Wednesday, 11 March 2009

Are Bookmarks Dead?

I saw this blog post recently- Observation: Bookmarks Dead and it got me thinking about my own use of bookmarks. A quick background; I am a fairly heavy web user who does web research both professionally and just messing around. I swapped from various incomplete syncing solutions for my bookmarks to the social bookmarking service delicious about a year ago. What I noticed for the first time when I started thinking about this was that I actually almost never use bookmarks anymore! I have my bookmarks toolbar across the top of my browser (Firefox) with my most visited sites. Then I have a sidebar open of delicious bookmarks down the left hand side displaying sites chronologically as they were added, most recent at the top. I quite frequently click on the top 5 or 6 of these as I go back to topics I'm currently working with.

But really that's all I do. I can easily go a month between searches of this list to find a bookmark by its tag. Although delicious is fast and very well designed I usually just Google it again. As a bookmarks list, despite it being a good one, I never really use it. Maybe bookmarks are dead, at least for me.

When I find a useful piece of information I want to keep, I keep it, rather than just bookmarking the URL. I use Evernote or a WordPress javascript button to capture the page. I could use Zotero for this as well, but I want to keep my library organized for academic journal articles only, rather than misc web-stuff.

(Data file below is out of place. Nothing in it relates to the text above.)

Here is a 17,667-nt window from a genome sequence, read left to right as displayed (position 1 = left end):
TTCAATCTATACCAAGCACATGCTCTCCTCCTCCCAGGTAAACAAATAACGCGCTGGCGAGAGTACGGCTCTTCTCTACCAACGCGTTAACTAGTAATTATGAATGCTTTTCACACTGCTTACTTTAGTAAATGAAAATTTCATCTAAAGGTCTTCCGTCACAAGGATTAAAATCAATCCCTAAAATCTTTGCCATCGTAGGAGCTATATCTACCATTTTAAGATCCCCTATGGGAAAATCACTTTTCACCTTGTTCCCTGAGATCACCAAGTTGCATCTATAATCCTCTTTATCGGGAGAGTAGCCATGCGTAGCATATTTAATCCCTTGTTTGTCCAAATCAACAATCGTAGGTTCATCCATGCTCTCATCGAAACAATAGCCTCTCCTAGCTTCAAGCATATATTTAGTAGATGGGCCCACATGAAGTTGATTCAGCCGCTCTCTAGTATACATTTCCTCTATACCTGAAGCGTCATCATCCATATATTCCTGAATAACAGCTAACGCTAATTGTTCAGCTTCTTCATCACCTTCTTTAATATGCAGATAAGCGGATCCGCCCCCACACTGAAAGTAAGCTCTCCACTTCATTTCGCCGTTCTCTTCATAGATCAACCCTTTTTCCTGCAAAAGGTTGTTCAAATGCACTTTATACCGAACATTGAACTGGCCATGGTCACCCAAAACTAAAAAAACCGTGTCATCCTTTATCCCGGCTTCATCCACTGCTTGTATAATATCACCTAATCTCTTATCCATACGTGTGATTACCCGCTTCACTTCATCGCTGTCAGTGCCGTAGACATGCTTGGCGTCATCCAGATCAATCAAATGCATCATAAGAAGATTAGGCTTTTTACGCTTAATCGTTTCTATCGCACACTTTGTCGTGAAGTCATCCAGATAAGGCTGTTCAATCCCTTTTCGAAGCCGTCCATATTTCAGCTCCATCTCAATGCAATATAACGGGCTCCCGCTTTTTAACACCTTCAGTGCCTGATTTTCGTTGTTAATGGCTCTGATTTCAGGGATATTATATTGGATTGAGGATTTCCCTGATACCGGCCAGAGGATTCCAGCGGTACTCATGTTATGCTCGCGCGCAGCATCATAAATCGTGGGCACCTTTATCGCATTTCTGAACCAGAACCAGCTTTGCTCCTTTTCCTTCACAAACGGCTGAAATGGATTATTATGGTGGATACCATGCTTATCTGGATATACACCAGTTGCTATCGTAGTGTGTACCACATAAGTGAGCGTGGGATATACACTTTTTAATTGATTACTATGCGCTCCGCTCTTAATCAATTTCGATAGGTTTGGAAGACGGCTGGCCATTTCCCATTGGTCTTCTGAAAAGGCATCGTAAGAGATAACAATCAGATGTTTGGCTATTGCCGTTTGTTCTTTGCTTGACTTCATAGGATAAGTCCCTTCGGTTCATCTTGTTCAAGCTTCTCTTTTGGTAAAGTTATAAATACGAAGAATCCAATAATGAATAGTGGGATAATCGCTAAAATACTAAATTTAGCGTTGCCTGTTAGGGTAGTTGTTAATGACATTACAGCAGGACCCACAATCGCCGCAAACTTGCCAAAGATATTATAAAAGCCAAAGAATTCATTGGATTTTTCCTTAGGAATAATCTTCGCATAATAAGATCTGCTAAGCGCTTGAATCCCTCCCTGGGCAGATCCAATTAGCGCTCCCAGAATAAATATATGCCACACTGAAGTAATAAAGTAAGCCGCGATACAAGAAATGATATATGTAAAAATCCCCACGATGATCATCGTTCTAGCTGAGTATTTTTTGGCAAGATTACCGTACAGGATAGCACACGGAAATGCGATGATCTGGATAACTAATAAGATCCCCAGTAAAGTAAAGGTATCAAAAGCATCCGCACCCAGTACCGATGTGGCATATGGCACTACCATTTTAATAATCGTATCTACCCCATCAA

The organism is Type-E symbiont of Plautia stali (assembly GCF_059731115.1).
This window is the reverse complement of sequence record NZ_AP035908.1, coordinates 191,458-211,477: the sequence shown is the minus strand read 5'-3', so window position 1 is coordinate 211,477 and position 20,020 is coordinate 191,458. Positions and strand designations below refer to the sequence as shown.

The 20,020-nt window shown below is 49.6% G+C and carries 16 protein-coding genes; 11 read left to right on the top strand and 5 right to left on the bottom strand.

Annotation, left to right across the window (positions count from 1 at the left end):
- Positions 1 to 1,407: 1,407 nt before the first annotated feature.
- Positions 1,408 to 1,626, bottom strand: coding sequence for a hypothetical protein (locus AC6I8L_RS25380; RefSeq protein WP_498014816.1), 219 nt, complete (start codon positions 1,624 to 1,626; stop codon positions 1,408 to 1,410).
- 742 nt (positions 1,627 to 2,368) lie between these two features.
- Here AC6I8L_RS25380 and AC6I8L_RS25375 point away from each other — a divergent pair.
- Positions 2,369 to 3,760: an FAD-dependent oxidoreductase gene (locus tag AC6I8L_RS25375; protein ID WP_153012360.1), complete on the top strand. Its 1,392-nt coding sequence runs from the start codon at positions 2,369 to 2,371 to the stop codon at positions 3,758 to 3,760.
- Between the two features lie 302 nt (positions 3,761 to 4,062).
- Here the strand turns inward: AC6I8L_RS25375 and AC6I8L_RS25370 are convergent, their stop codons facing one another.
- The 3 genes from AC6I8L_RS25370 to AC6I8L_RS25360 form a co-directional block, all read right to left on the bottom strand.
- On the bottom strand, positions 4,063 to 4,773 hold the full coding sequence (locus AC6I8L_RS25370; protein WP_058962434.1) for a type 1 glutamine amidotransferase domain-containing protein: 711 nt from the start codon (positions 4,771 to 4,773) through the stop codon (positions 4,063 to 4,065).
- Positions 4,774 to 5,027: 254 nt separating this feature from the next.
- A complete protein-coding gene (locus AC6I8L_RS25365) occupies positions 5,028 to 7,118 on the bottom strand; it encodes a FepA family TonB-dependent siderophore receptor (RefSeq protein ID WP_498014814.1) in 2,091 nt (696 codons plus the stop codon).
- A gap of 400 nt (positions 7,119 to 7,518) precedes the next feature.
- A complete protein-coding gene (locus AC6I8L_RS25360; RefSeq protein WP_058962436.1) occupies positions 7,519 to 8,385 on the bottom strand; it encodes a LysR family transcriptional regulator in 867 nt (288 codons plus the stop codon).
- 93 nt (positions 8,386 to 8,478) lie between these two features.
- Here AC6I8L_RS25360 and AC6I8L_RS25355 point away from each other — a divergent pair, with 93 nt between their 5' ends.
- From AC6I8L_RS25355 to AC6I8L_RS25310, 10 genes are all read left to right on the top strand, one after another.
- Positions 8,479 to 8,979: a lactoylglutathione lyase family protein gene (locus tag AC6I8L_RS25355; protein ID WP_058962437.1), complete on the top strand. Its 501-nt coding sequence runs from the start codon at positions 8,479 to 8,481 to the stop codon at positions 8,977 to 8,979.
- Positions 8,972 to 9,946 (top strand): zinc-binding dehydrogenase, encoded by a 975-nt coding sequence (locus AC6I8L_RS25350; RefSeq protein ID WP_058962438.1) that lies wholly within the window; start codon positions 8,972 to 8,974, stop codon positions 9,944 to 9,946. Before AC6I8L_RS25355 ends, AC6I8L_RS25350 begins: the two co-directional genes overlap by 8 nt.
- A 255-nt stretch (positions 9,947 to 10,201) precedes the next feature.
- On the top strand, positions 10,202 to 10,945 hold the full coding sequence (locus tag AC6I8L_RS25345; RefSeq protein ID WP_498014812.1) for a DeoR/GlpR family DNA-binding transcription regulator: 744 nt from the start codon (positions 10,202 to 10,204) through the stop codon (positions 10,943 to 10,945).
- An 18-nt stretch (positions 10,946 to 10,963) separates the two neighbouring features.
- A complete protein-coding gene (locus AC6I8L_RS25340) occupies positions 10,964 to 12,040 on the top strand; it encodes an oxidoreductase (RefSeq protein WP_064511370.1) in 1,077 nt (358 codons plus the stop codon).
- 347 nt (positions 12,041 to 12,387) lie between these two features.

Sociality: Sure I might use delicious differently if I joined a social network of friends to share bookmarks. It would be great if there were recommendations, like from Amazon, of things someone with my profile might also like. At the moment I find most new links from blogs, FriendFeed and Google searches.

For me the URL-list is dead and the new social bookmarking only slightly better. I am living with a combination of (1) frequently visited sites (2) information storage (3) Googling everything else. Rather than Web_2.0 I feel like Web_0.5 is where I'm at!

Wednesday, 4 March 2009

Zotero to RSS

Although Zotero is not yet my primary reference manager it keeps getting better and better. I have been playing with the web interface, which is actually very good. I decided that I wanted to post new references to my FriendFeed account when I add them to Zotero, and some Google searching found a method. The Disruptive Library Technology Jester posts how to turn your Zotero library into an RSS feed which is then straightforward to add to FriendFeed. It worked for me after I made my Zotero library public and followed the instructions. Incidentally it doesn't have to be just your own Zotero library you subscribe to. If you find somebody interesting with a public library you can use this method to subscribe to their library too.

Saturday, 21 February 2009

Papers in your pocket

Papers is a superb PDF management application for academics. It is very well designed, has great functionality and is beautiful. So I was very excited when Mekentosj the software developers announced that they were making a version for iPhones and iPod Touch.